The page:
Eddy Arnold

C-H-R-I-S-T-M-A-S

Born Richard Edward Arnold in Henderson, Tennessee, he made his first radio appearance in 1936. During his childhood, he lost both his father and the family farm. When he turned 18 he left home to try to make his mark in the music world.

Eddy Arnold's formative musical years included early struggles to gain recognition until he landed a job as the lead male vocalist for the Pee Wee King band. By 1943, Arnold had become a solo star on the Grand Ole Opry. He was then signed by RCA Victor. In December of 1944, he cut his first record. Although all of his early records sold well, his initial big hit did not come until 1946 with "That's How Much I Love You." In common with many other country and western singers of the time, he had a folksy nickname: "The Tennessee Plowboy."

Managed by Col. Tom Parker, who later went on to control the career of Elvis Presley, Arnold began to dominate country music. In 1947-48 he had 13 of the top 20 songs. He successfully made the transition from radio to television, appearing frequently in the new medium. In 1955, he upset many in the country music establishment by going to New York to record with the Hugo Winterhalter Orchestra. The pop-oriented arrangements of "Cattle Call" and "The Richest Man (In the World)", however, helped to expand his appeal beyond its country base.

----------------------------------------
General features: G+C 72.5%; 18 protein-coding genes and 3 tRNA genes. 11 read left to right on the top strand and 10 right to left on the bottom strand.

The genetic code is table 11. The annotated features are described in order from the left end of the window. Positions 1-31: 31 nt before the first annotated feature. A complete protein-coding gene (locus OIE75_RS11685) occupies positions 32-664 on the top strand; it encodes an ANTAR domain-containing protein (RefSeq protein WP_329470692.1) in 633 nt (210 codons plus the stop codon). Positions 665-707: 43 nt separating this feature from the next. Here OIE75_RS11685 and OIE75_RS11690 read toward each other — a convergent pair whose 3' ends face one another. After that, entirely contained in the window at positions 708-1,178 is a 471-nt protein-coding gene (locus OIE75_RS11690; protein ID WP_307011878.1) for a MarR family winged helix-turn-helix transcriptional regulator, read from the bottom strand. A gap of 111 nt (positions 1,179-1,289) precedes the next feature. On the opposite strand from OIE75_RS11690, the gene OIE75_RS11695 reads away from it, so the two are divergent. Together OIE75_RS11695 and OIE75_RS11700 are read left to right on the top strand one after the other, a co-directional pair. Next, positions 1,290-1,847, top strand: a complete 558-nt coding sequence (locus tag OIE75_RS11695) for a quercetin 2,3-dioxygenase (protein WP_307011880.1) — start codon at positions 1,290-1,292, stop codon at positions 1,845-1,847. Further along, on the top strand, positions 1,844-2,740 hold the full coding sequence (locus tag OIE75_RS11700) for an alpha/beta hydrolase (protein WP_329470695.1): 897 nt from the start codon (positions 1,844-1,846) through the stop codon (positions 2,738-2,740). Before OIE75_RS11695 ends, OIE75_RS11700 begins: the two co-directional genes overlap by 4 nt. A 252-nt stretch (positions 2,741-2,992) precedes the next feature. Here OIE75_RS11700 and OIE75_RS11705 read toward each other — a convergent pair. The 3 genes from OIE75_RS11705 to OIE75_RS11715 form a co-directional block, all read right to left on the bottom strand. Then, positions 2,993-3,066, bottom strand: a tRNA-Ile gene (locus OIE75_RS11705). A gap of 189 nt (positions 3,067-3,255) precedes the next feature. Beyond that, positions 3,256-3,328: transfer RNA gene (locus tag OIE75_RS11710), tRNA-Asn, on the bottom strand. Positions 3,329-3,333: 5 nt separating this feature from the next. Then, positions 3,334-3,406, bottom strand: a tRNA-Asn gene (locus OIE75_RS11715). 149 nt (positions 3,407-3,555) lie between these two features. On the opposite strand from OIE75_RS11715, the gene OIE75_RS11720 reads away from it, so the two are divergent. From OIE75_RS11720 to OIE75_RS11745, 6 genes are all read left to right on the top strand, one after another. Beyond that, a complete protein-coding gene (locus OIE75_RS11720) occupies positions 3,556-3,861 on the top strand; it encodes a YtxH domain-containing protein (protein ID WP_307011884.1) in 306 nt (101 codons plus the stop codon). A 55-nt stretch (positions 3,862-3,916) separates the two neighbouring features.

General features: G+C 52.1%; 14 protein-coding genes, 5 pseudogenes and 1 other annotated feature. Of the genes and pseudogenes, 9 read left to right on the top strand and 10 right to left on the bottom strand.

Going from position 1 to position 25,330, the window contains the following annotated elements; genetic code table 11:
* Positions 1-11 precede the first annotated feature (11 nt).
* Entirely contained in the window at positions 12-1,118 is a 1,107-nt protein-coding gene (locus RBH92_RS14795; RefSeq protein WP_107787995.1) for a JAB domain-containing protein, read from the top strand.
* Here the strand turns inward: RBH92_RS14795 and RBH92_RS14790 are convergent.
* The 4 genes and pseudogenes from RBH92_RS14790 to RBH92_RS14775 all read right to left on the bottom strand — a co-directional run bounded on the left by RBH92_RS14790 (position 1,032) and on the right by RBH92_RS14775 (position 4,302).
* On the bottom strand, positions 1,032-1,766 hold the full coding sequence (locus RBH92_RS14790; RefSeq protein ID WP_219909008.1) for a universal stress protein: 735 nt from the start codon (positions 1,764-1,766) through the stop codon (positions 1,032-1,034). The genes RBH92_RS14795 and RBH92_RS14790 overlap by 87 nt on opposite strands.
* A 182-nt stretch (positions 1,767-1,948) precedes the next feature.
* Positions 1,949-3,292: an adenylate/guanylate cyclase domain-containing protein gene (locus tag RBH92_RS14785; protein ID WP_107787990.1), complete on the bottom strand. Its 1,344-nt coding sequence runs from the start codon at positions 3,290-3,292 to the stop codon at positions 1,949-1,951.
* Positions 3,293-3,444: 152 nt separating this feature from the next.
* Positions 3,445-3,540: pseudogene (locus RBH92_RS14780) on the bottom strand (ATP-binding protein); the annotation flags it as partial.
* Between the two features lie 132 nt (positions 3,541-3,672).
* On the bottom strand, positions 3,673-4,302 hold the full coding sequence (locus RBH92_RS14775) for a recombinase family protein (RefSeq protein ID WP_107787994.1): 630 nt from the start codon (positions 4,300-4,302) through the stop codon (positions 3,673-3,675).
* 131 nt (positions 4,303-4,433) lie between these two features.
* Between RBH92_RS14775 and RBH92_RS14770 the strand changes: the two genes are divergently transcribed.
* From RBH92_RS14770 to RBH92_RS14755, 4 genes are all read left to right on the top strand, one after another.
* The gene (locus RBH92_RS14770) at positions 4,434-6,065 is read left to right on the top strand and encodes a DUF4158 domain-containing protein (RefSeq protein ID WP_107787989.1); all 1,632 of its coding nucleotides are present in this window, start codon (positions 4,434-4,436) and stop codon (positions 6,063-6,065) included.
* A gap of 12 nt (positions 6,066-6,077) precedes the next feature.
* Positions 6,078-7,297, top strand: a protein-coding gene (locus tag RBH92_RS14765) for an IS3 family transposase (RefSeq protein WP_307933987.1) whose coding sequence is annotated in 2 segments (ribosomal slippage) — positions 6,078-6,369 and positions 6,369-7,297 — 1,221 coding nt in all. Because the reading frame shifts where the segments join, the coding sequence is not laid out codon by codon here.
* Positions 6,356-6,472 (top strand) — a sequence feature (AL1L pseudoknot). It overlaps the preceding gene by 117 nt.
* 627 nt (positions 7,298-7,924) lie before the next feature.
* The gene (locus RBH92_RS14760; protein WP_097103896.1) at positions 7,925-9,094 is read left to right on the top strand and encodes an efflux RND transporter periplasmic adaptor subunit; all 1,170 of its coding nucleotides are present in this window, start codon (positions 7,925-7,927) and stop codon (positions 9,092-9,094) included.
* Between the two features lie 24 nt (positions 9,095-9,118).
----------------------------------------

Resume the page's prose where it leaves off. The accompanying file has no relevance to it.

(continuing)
With the advent of rock and roll, Arnold's record sales dipped in the late 1950's. Along with RCA Victor label-mate Jim Reeves, he continued to try to court a wider audience by using pop-sounding, string-laced arrangements, a style that would come to be known as the Nashville sound.

After Jerry Purcell became his manager in 1964, Arnold embarked on a "second career" that surpassed the success of the first one. In the process, he succeeded in his ambition of carrying his music to a more diverse audience. Already recorded by several other artists, "Make The World Go Away" was just another song until recorded by Arnold. Under the direction of producer Chet Atkins, and showcased by Bill Walker's arrangement and the talents of the Anita Kerr Singers and pianist Floyd Cramer, Arnold's rendition of "Make The World Go Away" became an international hit.

Bill Walker's precise, intricate arrangements provided the lush background for 16 straight Arnold hits through the late 1960's. Arnold started performing with symphony orchestras in virtually every major city. New Yorkers jammed prestigious Carnegie Hall for two concerts. Arnold appeared before the Hollywood crowd at the Coconut Grove and had long, sold-out engagements in Las Vegas and Lake Tahoe.

After having recorded for RCA Victor since the 1940's, Arnold left the label to record four albums for MGM Records in the 1970's, posting one hit ("If The Whole World Stopped Lovin' "). He then successfully returned to RCA Victor with both the album Eddy, and the hit single "Cowboy", which evoked stylistic memories of his classic "Cattle Call." After a few more RCA releases, he retired from active singing; however, he did release a new RCA album, "After All These Years" in 2005 at the age of 87.

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